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Review: Glory Ride (the Other Palace)

Review by Sam Waite


While it is now home to a long-running hit musical, new work is back in the main space of The Other Palace for a few days as Glory Ride graces the stage that is more commonly home to Westerburg High School to test out this exciting new work in front of an eager audience. While still showing some growing pains and raising questions about the viability of the concept, the willingness to explore history and the passion involved in creating a new musical are to be commended. In that alone, maybe there is something worth exploring here.


Glory Ride, written by father-daughter duo Todd and Victoria Buchholz, opens in Florence with our introduction to Gino Bartali, real-life Italian cyclist turned rebel. Initial events rush by – Gino enters a race on a borrowed bicycle to clear his father's debts, his competitor takes him on as an assistant and eventual teammate, and Gino becomes a national celebrity. The pace of these events, and how little they tell us about any of the characters, made me wonder if this was something that later versions may be better off removing. The story may be improved by opening on an already established Bartali and drip-feeding his backstory as it goes.



A lack of clearly defined motivations plagues much of the script, with subplots about familial grief and a love interest for our leading man not being emotionally investing enough to fully follow. Easier to keep up with is Bartali’s ongoing rivalry with his former teammate, the eventual fascist leader behind closing the borders of Florence with the exception that Gino may come and go by cycle, his being a much-loved public figure. By this point retired after personal tragedies, Gino is tempted back by what his being able to travel freely opens in the build-up to World War II – Bartali is best known today for his bravery in transporting first falsified documents to Jewish children, and later the children themselves on his journeys.


As athletic rival turned political adversary Mario, Neil McDermott is suitably domineering and cold, despite the confused suggestion that his politics are somehow related to feeling abandoned by Gino’s abrupt retirement. As Gino Bartali himself, James Darch does well with the balance of a charming public figure whose cockiness is gearing up close, but his constant presence is where the thin characterisation shows most obviously. Strong but underused are Daisy-Wood David as love interest and activist Adriana, and Marcus Harman in a handful of one-line roles and more prominent in the second act as unwilling black-shirt Felix.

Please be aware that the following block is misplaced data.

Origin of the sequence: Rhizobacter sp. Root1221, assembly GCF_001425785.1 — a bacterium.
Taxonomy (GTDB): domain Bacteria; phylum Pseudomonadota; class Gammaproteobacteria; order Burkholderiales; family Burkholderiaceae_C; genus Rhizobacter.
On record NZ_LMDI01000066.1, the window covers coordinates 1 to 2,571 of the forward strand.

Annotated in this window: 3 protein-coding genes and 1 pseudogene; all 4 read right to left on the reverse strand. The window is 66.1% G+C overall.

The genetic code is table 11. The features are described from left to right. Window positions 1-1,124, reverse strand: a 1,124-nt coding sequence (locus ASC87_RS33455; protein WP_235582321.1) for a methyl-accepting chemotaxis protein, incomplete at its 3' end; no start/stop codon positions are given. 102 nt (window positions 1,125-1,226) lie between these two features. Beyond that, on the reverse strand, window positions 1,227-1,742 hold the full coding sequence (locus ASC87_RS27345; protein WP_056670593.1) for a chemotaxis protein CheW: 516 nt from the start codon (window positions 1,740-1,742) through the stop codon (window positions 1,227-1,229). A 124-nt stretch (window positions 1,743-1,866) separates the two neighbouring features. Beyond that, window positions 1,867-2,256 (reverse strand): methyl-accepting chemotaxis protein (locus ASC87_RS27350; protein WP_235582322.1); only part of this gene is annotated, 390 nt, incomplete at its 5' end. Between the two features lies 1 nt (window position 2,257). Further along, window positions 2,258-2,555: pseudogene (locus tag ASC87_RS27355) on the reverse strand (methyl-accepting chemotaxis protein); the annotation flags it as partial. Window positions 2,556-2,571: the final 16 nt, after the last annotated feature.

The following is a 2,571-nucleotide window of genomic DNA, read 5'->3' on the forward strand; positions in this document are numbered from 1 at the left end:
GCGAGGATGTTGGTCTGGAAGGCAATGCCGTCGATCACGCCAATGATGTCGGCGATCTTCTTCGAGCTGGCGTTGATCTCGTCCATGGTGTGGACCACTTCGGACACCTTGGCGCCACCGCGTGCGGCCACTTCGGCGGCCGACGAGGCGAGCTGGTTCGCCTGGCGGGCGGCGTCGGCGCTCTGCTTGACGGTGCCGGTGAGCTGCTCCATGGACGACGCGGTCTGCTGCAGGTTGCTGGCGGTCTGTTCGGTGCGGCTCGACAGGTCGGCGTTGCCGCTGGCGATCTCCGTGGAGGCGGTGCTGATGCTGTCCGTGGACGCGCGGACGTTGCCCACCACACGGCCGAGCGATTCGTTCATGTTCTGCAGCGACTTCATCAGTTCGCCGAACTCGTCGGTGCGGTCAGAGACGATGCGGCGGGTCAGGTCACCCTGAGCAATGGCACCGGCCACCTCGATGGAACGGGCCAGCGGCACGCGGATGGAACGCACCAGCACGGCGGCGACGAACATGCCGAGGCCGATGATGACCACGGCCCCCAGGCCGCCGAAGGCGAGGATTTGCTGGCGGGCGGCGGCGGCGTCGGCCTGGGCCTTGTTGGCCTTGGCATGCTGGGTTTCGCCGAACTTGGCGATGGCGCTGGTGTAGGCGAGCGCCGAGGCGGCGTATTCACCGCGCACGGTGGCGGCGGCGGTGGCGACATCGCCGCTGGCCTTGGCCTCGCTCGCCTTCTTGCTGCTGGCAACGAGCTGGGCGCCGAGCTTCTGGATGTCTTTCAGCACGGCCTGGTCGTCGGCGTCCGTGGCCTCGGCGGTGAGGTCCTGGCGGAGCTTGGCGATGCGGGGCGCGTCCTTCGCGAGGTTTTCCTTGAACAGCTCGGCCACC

Harman, most recently seen as the alternate title role in Dear Evan Hansen, is given one of the score’s stronger numbers, an affecting ballad about Felix’s time as a violinist prior to being drafted. Elsewhere, the opening number showed some promise, introducing us to a world where historical events are sung, and a comedic piece in act two enticed the odd foot tap as the hilarious Matt Blaker led a team of accountants in mathematical song and dance. Unfortunately, a good chunk of the score was less than memorable and felt the most in-progress element. While both Buchholz’s craft believably human dialogue, the current versions of their lyrics fall too easily into cliches, diluting the inherent importance of their subject matter.


Still, while this current iteration is far from perfect, it was still inspiring to see new work being created and a full house there to support it. Also, it's worth noting that European conflicts surrounding but not centred within the Second World War have been mined for great musical success – The Sound of Music and Cabaret being the most prominent offerings. While Victoria Buchholz herself raised comparisons to Les Mis (perhaps best demonstrated by Ricardo Alfonso’s tender, emotive cardinal and Pippa Winslow’s lamenting, gorgeously sung soprano) I would argue there's a closer resemblance to Chess, with wartime politics intertwined with the “sport” of our protagonist’s choice.



And indeed, under Shaun Kerrison’s clear, decisive direction and PJ McEvoy’s non-intrusive video designs helping to clarify where and when we are in this concert setting, the cycling-as-combat motif works more often than it should. I didn't feel that I knew much about this imagined version of Gino Bartali – Why is he so anti-fascist when many around him disagree? Was he always this cocky? What has he been doing since retiring? – but I always firmly believe that this was, for him, another race to win.


Despite my disappointments with the work as it stands, this singular sureness and the writers’ willingness to explore an inherently difficult subject for musical theatre, makes me want to see what becomes of Glory Ride following this concert presentation. While they may have hit a few speed bumps, I wouldn't mind seeing what this team given another lap.


★★


Photos by Manuel Harlan


Glory Ride has now concluded its short run at The Other Palace. Look out for further developments on this new show by following them at twitter.com/gloryridethemus


It should also be re-stated that this was a workshop. I look forward to seeing where this show goes next.

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